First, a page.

Teaching Shakespeare!

A Folger Education Blog

Shakespeare in American Classrooms

Shakespeare's statue in Central Park was the first sculpture of a writer to be placed on the Mall, known informally as Literary Walk. Edwin Booth assisted in the design.

In 2007 the Folger offered an exhibit about Shakespeare in American Life. One of the focuses was how Shakespeare has been taught to American students since the colonies were founded.  You can listen to the podcasts related to this exhibit through that link, or on iTunes.

Originally, passages from Shakespeare’s plays were placed alongside passages from other sources and students were meant to memorize them. Those passages were not put into context of the play which they were from, instead students would simply memorize “Friends, Romans, Countrymen…” and move onto memorizing Genesis.  In the 350-ish years since then, educators have discovered that performing his work is the most effective way of teaching it. Instead of memorizing the speeches, students are performing whole scenes aloud, or even whole plays.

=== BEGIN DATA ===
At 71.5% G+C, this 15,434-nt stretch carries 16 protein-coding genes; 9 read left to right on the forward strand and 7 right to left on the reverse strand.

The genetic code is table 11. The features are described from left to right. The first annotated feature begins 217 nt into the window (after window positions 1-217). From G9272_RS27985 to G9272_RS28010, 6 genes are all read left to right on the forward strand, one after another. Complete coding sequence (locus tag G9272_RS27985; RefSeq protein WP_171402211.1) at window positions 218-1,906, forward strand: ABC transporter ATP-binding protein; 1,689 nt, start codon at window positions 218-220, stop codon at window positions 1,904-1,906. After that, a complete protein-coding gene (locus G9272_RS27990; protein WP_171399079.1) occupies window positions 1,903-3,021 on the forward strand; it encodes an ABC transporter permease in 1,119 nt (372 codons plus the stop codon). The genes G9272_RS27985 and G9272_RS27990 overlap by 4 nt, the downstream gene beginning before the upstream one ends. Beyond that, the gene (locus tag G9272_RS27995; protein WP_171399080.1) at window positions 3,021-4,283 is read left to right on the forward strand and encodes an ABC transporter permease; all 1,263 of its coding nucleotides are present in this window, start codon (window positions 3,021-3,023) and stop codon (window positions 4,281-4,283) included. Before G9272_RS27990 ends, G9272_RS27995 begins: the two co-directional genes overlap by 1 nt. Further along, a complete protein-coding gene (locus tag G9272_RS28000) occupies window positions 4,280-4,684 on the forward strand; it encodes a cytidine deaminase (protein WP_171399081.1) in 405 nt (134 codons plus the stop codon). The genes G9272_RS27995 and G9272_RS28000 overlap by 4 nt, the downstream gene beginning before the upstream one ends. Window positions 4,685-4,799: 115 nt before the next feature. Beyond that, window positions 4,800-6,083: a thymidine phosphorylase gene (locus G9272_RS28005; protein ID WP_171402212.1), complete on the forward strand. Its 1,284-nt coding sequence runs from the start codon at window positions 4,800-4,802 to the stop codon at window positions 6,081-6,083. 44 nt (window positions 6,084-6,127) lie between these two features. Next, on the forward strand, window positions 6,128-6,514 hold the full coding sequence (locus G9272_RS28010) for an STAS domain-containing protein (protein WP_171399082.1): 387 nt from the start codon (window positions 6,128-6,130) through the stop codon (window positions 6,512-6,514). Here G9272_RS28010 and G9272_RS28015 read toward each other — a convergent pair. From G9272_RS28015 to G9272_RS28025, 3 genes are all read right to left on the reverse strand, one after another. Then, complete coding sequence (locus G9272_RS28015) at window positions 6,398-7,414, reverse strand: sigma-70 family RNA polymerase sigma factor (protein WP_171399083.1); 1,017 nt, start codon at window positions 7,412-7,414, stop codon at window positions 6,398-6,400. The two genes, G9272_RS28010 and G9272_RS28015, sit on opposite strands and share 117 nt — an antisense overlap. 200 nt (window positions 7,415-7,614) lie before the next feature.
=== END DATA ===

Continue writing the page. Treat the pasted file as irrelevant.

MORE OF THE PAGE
How much context is necessary when introducing a play?  Should the whole story be laid out before reading the first word? Should each scene be explained before saying one line from it? Or, in reverse, should the scene be read then reviewed for the plot?  Is reading a whole play necessary, or are just the “interesting parts” ok?

I aplogize for the multitude of questions, but what works best for your class? Please leave comments, and enjoy the long weekend (or your continued vacation) for Independence Day!

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